Plans afoot to cash in on Mayo’s potential as a film location

By Frances Toner

The Quiet Man statue in Cong: Sixty-three years on, the village is still capitalising on its association with the screen classic. Photo courtesy of Elizabeth Toher.

The Quiet Man statue in Cong: Sixty-three years on, the village is still capitalising on its association with the screen classic. Photo courtesy of Elizabeth Toher.

A new drive to develop Mayo as a serious player in the film and television industry is being launched on Monday.

Film Mayo, a website to promote the county as a top film location, is the first step in a plan to strongly market the county to the industry.

The website highlights the scope and variety of potential locations throughout the county and was developed by Mayo County Council’s arts service in partnership with various innovation, enterprise, and creative industry agencies.

Acclaimed director and BAFTA winner Pat O’Connor, whose credits include Circle of Friends and Dancing at Lughnasa, will perform the official launch of Film Mayo in Knockranney House Hotel, Westport.

Orlagh Heverin, assistant arts officer, with Mayo County Council said there were numerous economic benefits, both short and long term, to attracting more film and television productions to the county, particularly a big scale movie production.

“You only have to look at what Lord of the Rings, filmed in New Zealand, did for that country,” she pointed out.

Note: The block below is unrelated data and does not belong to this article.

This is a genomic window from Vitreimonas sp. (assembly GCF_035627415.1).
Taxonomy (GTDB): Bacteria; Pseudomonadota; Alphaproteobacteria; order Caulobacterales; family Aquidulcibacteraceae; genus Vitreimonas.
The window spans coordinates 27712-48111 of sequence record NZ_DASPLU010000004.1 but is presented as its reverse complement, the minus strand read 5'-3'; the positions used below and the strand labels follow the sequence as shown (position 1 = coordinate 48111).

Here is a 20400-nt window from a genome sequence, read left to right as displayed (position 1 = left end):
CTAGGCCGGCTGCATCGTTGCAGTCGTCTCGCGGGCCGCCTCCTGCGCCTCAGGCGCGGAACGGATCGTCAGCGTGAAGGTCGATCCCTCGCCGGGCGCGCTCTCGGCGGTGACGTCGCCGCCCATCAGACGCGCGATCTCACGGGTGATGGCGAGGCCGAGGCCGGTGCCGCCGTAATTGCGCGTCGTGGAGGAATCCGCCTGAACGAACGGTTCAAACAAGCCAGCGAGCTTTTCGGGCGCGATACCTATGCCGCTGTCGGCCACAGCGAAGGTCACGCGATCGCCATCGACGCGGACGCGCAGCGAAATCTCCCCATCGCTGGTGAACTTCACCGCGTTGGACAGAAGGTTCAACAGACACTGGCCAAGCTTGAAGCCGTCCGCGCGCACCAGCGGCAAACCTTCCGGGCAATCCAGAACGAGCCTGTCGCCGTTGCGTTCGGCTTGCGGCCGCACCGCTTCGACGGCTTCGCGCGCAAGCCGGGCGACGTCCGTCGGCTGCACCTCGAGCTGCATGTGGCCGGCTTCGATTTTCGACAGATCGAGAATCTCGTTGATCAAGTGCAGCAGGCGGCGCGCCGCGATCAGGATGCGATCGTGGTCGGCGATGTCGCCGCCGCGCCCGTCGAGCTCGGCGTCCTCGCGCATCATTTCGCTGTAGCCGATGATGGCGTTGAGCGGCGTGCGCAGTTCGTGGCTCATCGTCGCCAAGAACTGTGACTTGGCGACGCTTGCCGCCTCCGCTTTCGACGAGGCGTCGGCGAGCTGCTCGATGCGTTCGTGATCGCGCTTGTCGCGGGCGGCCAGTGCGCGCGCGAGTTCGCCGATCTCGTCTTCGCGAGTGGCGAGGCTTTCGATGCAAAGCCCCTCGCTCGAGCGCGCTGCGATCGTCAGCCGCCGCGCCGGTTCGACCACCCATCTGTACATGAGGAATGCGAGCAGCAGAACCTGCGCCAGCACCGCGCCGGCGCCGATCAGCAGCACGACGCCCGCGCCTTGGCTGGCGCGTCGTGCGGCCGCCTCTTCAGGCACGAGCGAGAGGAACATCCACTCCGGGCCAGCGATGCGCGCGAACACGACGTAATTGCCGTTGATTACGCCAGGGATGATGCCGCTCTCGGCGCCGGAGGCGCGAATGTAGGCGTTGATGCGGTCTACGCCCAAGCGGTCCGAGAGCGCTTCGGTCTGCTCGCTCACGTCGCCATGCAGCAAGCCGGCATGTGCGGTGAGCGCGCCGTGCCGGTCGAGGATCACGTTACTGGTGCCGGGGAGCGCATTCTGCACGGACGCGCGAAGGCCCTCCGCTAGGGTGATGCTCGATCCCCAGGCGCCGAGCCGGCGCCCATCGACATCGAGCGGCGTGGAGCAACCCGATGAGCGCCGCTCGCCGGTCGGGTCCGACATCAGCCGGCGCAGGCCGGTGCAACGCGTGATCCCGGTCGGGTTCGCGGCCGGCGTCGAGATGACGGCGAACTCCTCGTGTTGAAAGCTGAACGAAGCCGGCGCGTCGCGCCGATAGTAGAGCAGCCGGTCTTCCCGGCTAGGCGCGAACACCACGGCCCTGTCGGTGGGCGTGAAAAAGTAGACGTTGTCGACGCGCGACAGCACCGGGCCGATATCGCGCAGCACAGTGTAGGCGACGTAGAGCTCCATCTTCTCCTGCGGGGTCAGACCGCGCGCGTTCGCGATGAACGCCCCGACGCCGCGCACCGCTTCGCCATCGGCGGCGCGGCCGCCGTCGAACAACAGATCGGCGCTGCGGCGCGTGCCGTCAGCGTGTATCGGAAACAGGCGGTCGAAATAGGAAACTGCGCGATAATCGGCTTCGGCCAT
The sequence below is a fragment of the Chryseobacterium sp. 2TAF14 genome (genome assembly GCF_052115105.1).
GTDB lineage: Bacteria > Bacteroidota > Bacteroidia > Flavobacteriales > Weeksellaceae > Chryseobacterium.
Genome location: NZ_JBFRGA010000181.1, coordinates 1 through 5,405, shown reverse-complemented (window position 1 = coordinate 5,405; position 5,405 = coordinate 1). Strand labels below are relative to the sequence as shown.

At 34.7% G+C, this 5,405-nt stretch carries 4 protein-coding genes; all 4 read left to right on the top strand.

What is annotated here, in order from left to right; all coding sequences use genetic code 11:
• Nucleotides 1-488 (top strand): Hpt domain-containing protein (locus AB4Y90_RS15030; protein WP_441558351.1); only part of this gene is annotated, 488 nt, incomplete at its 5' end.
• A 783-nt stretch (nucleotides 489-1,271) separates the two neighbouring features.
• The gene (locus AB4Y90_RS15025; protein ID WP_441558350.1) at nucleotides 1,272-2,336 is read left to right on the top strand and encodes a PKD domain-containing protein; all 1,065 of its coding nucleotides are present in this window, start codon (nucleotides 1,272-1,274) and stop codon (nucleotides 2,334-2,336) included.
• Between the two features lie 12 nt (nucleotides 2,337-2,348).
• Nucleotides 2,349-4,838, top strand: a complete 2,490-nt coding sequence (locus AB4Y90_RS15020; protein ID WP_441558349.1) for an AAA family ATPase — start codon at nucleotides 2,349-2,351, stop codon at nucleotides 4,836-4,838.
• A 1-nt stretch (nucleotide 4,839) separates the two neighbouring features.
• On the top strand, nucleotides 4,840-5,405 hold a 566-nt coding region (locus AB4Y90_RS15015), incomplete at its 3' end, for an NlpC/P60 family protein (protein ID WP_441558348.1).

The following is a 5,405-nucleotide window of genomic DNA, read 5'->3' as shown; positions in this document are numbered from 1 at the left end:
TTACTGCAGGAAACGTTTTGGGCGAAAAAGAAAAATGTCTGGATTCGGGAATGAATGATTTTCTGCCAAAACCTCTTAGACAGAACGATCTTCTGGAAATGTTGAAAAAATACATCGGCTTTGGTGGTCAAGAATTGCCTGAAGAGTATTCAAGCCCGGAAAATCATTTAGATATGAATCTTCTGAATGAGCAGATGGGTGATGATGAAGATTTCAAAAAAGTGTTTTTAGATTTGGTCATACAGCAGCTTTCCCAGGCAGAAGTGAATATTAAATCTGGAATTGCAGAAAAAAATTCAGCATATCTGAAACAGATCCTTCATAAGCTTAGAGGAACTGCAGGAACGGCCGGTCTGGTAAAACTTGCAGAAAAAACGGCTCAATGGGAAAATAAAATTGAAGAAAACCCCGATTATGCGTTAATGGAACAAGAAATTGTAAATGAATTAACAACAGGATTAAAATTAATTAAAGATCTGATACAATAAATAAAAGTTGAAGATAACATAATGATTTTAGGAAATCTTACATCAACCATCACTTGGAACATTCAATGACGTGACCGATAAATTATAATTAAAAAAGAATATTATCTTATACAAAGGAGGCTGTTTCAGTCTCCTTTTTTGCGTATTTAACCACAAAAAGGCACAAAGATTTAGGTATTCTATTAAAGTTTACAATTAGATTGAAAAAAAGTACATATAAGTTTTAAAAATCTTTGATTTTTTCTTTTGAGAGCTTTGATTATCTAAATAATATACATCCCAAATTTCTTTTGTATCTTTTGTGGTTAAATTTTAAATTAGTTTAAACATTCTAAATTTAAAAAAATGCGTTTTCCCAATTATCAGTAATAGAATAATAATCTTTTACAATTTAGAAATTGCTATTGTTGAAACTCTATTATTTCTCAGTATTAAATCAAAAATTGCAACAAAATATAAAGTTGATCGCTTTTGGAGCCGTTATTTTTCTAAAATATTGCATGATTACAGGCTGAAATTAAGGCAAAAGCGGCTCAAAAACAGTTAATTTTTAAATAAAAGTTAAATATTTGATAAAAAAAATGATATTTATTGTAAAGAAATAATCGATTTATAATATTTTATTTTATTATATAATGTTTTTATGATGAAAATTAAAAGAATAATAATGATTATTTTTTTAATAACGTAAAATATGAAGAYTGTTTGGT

The filming of Peter Jackson’s adaptations of Tolkien’s fantasy series, The Hobbit in 2011, contributed €2.4 billion to the Kiwi economy.

“The potential in this industry is huge,” said Ms Heverin.

And the benefits extend far beyond the short term boost a film crew setting up in Mayo would contribute to the local economy, particularly if the county were to secure the golden grail - an international blockbuster.

“When people go to cinema and see a beautiful location, they want to then visit themselves,” said Ms Heverin. “Examples of this phenomenon include Captain Corelli’s Mandolin, which put the Greek island of Cephalonia on the tourist map, while Harry Potter films led to a 120 per cent rise in visitors to Northumberland’s Alnwick Castle and has brought about £9 million in tourism to the region.”

Locally, the picturesque village of Cong in south Mayo is a prime example of the potential long-term benefits of attracting a large scale production.

Sixty-three years after screen legends Maureen O’Hara and John Wayne first played out their fiery onscreen romance in The Quiet Man, Cong continues to capitalise on its association with the movie, attracting fans of the film keen to experience its quaint settings for themselves.

The village also stages tours, events, and festivals linked to the film to boost visitor numbers.

The inaugural Film Mayo networking event, for film and television industry professionals, will also take place on Monday and a panel of leading film experts will speak about their experiences of the world of film.

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